|From left: the original George, the original Harris and 'J' Jerome K. Jerome. Imaginary dog not pictured.|
There are lots of poetical descriptions of the landscape (which Alice found dull) and history lessons, as they pass various towns and grand houses (which Alice found moderately interesting, so long as we could tie it into Horrible Histories -- the Saxons had us pretty baffled though). But her favourite parts of the narrative were the tall tales the three friends share (like George getting lost in the maze) and the silly accidents that befall them along the way - the tins that won't open, the boat cover that refuses to go up, the huge fish in the pub that every man who wanders in claims to have caught, and which eventually (after an unfortunate accident in which Harris climbs on the back of a chair to examine said fish more closely, but knocks it down and smashes it into a million pieces) proves to have been made of plaster all along.
The three men were closely based on Jerome himself and his two friends Carl Hentschel (renamed Harris) and George Wingrove. Only Montmorency the dog was entirely invented, which is a fact I'm reluctant to pass on to Alice after her reaction to the ending of the book. You see, the three men jump ship. They've sworn themselves to a fortnight's holiday, but the weather in the last few days is so unrelentingly terrible, they abandon the boat with two days to go, take a train back to town and treat themselves to a slap-up meal and a trip to the theatre instead.
'What?' Alice was outraged. 'That is a terrible ending.'
She's been brooding about it for days, and last night when Jerome's name popped up in another context,* she said savagely, 'Huh! He wrote really bad endings.'
'What's wrong with the ending?'
'Those three men were really bad role models. They just gave up. They should have stayed until the very end.'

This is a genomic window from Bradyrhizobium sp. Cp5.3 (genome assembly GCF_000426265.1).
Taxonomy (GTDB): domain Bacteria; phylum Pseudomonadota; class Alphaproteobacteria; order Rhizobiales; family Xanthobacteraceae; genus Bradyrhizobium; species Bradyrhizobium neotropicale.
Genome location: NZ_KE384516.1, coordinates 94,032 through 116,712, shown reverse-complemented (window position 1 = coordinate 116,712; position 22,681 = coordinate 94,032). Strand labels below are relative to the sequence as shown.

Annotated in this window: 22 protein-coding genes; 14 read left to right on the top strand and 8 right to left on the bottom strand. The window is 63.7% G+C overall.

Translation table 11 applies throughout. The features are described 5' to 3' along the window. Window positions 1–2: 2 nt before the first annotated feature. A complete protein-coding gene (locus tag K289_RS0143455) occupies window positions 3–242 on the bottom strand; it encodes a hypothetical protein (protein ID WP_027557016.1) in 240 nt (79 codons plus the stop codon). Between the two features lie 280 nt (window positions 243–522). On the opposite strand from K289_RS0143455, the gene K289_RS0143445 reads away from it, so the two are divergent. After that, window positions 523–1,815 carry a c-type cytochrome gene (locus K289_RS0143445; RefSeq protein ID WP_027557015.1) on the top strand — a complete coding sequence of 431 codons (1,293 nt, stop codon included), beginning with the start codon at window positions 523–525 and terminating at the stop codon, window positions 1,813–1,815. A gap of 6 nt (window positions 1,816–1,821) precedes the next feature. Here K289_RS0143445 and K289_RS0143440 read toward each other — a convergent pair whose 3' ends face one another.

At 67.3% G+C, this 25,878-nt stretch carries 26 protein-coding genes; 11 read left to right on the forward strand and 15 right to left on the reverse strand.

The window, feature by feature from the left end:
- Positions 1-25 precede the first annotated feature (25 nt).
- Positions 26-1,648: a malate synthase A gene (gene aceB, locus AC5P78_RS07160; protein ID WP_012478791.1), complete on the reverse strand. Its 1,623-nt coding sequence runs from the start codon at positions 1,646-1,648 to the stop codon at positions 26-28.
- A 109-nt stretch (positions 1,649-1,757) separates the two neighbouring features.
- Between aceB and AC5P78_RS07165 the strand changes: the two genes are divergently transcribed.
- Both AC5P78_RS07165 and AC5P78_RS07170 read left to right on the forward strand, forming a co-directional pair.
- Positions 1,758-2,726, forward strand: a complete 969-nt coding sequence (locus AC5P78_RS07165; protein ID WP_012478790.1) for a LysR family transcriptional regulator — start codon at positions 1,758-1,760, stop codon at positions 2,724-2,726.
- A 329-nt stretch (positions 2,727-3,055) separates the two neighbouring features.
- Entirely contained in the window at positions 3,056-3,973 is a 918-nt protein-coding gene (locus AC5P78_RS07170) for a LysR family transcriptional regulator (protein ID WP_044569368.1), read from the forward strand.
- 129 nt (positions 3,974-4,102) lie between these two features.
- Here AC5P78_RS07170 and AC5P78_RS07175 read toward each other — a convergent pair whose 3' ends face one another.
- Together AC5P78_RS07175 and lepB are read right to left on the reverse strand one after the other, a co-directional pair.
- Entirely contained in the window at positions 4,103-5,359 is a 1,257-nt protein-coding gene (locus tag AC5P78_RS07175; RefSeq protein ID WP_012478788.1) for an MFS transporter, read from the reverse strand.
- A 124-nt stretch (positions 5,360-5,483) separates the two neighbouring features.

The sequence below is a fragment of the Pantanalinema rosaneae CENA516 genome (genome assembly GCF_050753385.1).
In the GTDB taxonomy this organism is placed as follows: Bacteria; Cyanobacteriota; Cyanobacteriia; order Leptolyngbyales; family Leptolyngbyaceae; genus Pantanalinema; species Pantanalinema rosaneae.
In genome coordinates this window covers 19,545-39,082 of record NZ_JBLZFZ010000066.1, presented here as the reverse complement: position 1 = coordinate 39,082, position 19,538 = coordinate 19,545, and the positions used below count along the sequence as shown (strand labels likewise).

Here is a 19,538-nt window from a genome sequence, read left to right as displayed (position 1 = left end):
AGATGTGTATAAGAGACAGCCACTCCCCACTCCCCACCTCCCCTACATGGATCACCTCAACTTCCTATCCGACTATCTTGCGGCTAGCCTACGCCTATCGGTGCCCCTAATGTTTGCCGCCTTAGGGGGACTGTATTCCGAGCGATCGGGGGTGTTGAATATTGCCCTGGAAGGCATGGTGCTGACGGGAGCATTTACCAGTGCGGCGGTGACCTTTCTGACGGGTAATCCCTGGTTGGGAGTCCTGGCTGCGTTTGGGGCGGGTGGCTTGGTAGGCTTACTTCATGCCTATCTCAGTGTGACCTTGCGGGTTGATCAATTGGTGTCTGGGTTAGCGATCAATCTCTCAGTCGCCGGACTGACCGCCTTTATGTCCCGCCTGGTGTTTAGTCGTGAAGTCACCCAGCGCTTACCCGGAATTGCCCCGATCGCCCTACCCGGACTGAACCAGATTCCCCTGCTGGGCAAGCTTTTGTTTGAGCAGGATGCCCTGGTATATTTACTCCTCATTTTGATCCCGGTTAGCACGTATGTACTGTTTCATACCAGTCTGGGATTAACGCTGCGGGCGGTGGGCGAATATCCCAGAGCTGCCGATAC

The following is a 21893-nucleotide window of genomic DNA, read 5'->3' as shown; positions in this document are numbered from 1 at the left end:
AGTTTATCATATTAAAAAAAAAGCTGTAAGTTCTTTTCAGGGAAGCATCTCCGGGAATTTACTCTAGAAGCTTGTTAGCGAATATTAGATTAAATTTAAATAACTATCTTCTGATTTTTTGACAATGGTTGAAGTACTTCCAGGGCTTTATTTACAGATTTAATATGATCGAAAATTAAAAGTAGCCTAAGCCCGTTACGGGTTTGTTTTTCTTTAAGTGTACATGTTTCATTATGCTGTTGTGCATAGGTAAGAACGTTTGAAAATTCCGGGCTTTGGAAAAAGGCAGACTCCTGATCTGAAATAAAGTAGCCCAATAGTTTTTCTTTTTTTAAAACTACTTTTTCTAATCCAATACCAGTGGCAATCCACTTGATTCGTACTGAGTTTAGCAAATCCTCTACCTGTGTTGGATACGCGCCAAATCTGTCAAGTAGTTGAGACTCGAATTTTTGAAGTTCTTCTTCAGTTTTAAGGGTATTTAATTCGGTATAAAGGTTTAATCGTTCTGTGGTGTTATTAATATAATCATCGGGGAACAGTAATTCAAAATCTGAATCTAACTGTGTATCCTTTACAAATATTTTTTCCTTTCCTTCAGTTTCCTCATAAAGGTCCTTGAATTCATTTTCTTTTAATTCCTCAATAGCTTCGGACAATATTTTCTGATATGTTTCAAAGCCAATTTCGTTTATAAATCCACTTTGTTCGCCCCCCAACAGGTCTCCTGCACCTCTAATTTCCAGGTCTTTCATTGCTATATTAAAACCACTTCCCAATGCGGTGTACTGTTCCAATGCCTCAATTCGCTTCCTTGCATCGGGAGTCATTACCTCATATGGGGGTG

It emerged that she felt cheated of another two days' worth of anecdotage and misadventure. In her view, sending the three men home early was sheer laziness on the part of the author, and she is not prepared to forgive it.
* He featured in Who Do You Think You Are? as a crusading journalist who ruined Emilia Fox's ancestor's name. Long story.
In Other News:Here is what the judges of the WA Premier's Book Awards said about Crow Country, which was shortlisted for the 2011 Young Adult award:
Kate Constable has taken a complex and contentious topic and handled it with a deftness that will be enjoyed by a casual reader but will be long considered by a thoughtful one. As race relations in this country are still being negotiated, this novel reminds us of past injustices while offering hope for a better future.The winner of the Young Adult award was my dear friend Penni Russon, for Only Ever Always, which makes me very happy:
Mysterious, complex and challenging, Only Ever Always is a beautifully written story of parallel lives where Claire in the now, and Clara in a dystopian, timeless world, each face similar difficulties. Is one the dreamer, the other the dream, and if so, which? Changing voices, points of view and place make this a very satisfying novel for a reader willing to give it the close attention it deserves.Couldn't have put it better myself! Congratulations, Pen.